Passwords: Security is More Important Than Ever

Posted on May 15, 2018

It’s an unfortunate reality that security breaches at all organizations, including churches, have become more common.  And while it may be easier to simply hold on to your existing passwords, we strongly encourage you to fight the urge. There is great reward and additional security in formulating a strong password.

Here are four tips that should help you get started:

  1. Avoid common passwords. Commonly used passwords include, ‘123456’, ‘password’, ‘111111’, ‘abc123’ and ‘123123’. In fact, the 100 most commonly passwords make up over 60% of all passwords.  Cybercriminals are looking for easy passwords like those, so using one that’s more complex will reduce your risk.
  2. When creating passwords, resist the urge to use information that could easily be found by searching your Facebook or social media account. For example, the name of a child or pet. If you use those in your password, combine it with special characters (# or ! for example) along with numbers to make it tougher.
  3. Take the extra time to create a strong password. Strength of a password is measured by a combination of its length and complexity (mixing in numbers, letters, capitals, symbols, etc.). Passwords should be at least 8 characters in length but 12 characters or more is even better.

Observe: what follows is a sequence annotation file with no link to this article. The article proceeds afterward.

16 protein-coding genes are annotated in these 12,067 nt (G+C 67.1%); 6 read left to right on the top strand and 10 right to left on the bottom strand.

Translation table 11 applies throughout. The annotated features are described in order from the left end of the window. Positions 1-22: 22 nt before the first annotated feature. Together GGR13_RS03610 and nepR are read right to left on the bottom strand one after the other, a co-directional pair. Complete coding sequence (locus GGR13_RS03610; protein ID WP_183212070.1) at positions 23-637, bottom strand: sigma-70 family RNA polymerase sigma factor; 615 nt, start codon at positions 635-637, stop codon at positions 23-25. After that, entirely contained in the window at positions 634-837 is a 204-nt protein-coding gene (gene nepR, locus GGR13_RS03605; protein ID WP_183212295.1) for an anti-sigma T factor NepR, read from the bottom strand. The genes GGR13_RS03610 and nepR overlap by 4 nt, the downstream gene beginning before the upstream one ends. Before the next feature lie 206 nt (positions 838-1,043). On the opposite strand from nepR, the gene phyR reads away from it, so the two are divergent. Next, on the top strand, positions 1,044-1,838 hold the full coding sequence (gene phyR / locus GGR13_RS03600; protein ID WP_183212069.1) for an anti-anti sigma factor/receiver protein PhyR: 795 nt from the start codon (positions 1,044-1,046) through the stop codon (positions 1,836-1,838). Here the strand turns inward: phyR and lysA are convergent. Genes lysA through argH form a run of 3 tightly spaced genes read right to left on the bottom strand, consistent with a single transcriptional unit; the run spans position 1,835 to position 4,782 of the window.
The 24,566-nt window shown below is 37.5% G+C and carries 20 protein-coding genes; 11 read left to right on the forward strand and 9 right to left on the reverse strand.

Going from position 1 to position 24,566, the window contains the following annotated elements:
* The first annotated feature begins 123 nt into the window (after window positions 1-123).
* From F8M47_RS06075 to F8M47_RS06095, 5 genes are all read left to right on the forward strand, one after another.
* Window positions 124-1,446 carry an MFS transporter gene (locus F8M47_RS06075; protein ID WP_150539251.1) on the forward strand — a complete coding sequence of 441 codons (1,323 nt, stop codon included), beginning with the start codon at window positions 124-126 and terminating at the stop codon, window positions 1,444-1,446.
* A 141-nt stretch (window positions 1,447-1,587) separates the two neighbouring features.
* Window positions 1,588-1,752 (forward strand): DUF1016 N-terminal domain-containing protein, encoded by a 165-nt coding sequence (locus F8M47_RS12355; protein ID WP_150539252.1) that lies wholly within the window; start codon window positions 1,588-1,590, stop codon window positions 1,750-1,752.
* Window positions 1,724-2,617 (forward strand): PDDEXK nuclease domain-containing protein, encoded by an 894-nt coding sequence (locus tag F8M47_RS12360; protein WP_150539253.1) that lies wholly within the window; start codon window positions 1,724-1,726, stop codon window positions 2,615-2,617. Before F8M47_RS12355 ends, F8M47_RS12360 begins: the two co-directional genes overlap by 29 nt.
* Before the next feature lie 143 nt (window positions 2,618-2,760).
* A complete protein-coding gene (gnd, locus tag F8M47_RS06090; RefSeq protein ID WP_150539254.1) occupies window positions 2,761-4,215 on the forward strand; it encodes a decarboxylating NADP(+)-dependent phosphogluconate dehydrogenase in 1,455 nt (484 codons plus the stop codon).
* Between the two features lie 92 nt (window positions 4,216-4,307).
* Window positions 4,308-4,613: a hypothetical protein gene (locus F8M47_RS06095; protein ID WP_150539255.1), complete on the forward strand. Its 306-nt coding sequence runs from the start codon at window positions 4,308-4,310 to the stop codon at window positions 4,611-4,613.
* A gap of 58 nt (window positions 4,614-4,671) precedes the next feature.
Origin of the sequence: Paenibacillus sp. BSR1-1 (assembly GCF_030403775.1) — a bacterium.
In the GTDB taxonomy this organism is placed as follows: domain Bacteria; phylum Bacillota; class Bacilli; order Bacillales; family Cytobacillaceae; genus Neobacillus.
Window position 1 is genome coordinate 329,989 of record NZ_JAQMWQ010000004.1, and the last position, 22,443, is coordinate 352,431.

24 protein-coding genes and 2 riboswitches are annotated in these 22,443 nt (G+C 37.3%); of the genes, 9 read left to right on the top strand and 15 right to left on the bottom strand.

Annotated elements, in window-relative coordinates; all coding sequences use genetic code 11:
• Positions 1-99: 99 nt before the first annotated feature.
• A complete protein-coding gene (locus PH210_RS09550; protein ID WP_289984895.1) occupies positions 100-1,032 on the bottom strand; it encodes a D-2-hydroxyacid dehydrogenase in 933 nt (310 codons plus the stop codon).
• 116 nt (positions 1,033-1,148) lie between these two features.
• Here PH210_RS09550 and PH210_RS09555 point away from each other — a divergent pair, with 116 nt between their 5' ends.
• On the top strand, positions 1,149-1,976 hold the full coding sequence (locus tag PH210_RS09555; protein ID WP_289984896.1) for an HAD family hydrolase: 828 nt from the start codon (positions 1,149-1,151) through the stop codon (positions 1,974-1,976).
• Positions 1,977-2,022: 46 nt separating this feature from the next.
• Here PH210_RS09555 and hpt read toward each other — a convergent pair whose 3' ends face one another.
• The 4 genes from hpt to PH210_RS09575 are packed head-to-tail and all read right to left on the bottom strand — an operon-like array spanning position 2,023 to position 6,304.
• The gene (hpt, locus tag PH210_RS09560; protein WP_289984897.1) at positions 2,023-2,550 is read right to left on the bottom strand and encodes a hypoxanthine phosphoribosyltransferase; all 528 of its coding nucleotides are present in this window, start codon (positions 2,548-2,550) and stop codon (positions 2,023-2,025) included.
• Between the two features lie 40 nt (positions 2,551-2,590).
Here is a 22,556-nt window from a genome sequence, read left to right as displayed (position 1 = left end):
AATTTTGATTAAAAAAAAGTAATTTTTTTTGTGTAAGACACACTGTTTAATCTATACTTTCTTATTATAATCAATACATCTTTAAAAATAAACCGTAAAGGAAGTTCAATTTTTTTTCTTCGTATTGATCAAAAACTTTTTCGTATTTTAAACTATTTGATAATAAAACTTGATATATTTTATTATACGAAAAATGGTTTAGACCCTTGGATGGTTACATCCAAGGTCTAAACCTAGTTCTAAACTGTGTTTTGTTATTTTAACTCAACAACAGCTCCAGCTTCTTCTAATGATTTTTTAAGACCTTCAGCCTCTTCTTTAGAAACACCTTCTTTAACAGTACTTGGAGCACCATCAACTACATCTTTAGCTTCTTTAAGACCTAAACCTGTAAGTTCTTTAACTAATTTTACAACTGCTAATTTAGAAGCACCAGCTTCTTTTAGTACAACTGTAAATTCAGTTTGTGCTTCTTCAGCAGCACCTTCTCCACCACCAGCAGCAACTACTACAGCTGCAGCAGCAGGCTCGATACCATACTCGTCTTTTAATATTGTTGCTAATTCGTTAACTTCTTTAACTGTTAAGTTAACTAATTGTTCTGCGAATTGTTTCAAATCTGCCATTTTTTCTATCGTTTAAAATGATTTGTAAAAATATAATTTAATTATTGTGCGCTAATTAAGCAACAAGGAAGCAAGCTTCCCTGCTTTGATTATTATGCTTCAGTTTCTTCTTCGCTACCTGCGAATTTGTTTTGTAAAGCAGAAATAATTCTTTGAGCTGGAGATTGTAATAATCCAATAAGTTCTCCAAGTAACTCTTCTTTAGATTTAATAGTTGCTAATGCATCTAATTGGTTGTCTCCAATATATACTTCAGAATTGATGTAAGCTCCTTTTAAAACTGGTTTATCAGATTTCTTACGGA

4. Get creative when arriving at passwords. Think of strong and fun, easy-to-remember combinations and phrases. For example, let’s say you like to read. If you used a password like “bookworm”, it wouldn’t pass any of the tips I listed above.  But, what if we got creative and established a password like “Book!Worm092” or “BooK!WorM040LifE” we can create a password that is strong, easy to remember AND fun!

Here are four tips to help keep your passwords secure:

  1. Don’t share your passwords with others. A good rule of thumb may be to treat your password like your house key.  It’s probably best not to share your house key with all your neighbors and friends at school and work.
  2. Never text, email or post your passwords online. Any time you share your passwords in this fashion you are essentially allowing full public access to your account information. Using the example above, it would be similar to leaving your front door wide open when you leave home or go on vacation.
  3. Change your passwords regularly. The hard truth is that no password is truly secure. So change when approximately every 90 days or sooner.
  4. Use different passwords for different sites and activities. Using the same password is easy, but it leaves you more vulnerable to having your account compromised.

So in summary, when you create your next password, use a creative combination of numbers, capital and lowercase letters, and symbols that would be at least 8 but ideally 12 characters long, and would be most likely known only to you.  If your current passwords don’t match these recommendations, we recommend that you change them to protect your accounts from cyber threats.

While having a strong password is important, so is having secure software. To learn more the security of our web-based ParishSOFT software, please call our sales department at 866-930-4774 x7 or email

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